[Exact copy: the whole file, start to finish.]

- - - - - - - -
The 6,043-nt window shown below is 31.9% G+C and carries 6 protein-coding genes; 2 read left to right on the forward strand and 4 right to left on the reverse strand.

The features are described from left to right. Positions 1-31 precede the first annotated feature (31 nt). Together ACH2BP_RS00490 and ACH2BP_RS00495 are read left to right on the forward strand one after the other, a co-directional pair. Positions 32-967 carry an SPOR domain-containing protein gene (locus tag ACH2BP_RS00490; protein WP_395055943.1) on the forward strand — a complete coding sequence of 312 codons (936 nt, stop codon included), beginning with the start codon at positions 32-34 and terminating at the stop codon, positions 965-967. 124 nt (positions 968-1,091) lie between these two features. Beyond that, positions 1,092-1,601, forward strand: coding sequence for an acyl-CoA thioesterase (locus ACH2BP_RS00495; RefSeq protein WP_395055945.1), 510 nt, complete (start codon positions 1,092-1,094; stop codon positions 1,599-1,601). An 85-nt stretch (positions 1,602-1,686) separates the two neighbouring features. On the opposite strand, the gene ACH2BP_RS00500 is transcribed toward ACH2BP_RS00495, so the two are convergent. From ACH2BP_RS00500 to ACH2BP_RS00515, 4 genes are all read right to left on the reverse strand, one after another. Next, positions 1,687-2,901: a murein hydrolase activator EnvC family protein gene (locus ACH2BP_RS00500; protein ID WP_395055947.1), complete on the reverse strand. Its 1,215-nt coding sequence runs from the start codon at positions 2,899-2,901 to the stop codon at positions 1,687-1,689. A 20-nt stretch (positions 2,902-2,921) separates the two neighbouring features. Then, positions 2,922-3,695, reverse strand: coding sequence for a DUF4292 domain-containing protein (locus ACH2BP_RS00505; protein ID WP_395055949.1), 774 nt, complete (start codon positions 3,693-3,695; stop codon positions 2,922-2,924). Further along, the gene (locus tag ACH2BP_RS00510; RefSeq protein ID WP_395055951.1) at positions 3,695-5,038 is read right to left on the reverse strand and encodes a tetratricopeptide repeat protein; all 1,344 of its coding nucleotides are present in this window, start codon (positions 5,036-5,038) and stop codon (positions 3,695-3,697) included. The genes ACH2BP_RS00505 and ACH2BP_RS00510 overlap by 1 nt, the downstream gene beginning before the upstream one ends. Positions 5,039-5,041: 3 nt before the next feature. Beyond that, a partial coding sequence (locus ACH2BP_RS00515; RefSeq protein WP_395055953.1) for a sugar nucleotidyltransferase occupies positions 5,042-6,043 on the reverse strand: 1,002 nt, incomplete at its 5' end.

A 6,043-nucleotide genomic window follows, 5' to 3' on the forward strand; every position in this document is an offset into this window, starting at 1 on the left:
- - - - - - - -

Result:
The 6,043-nt window shown below is 31.9% G+C and carries 6 protein-coding genes; 2 read left to right on the forward strand and 4 right to left on the reverse strand.

The features are described from left to right. Positions 1-31 precede the first annotated feature (31 nt). Together ACH2BP_RS00490 and ACH2BP_RS00495 are read left to right on the forward strand one after the other, a co-directional pair. Positions 32-967 carry an SPOR domain-containing protein gene (locus tag ACH2BP_RS00490; protein WP_395055943.1) on the forward strand — a complete coding sequence of 312 codons (936 nt, stop codon included), beginning with the start codon at positions 32-34 and terminating at the stop codon, positions 965-967. 124 nt (positions 968-1,091) lie between these two features. Beyond that, positions 1,092-1,601, forward strand: coding sequence for an acyl-CoA thioesterase (locus ACH2BP_RS00495; RefSeq protein WP_395055945.1), 510 nt, complete (start codon positions 1,092-1,094; stop codon positions 1,599-1,601). An 85-nt stretch (positions 1,602-1,686) separates the two neighbouring features. On the opposite strand, the gene ACH2BP_RS00500 is transcribed toward ACH2BP_RS00495, so the two are convergent. From ACH2BP_RS00500 to ACH2BP_RS00515, 4 genes are all read right to left on the reverse strand, one after another. Next, positions 1,687-2,901: a murein hydrolase activator EnvC family protein gene (locus ACH2BP_RS00500; protein ID WP_395055947.1), complete on the reverse strand. Its 1,215-nt coding sequence runs from the start codon at positions 2,899-2,901 to the stop codon at positions 1,687-1,689. A 20-nt stretch (positions 2,902-2,921) separates the two neighbouring features. Then, positions 2,922-3,695, reverse strand: coding sequence for a DUF4292 domain-containing protein (locus ACH2BP_RS00505; protein ID WP_395055949.1), 774 nt, complete (start codon positions 3,693-3,695; stop codon positions 2,922-2,924). Further along, the gene (locus tag ACH2BP_RS00510; RefSeq protein ID WP_395055951.1) at positions 3,695-5,038 is read right to left on the reverse strand and encodes a tetratricopeptide repeat protein; all 1,344 of its coding nucleotides are present in this window, start codon (positions 5,036-5,038) and stop codon (positions 3,695-3,697) included. The genes ACH2BP_RS00505 and ACH2BP_RS00510 overlap by 1 nt, the downstream gene beginning before the upstream one ends. Positions 5,039-5,041: 3 nt before the next feature. Beyond that, a partial coding sequence (locus ACH2BP_RS00515; RefSeq protein WP_395055953.1) for a sugar nucleotidyltransferase occupies positions 5,042-6,043 on the reverse strand: 1,002 nt, incomplete at its 5' end.

A 6,043-nucleotide genomic window follows, 5' to 3' on the forward strand; every position in this document is an offset into this window, starting at 1 on the left: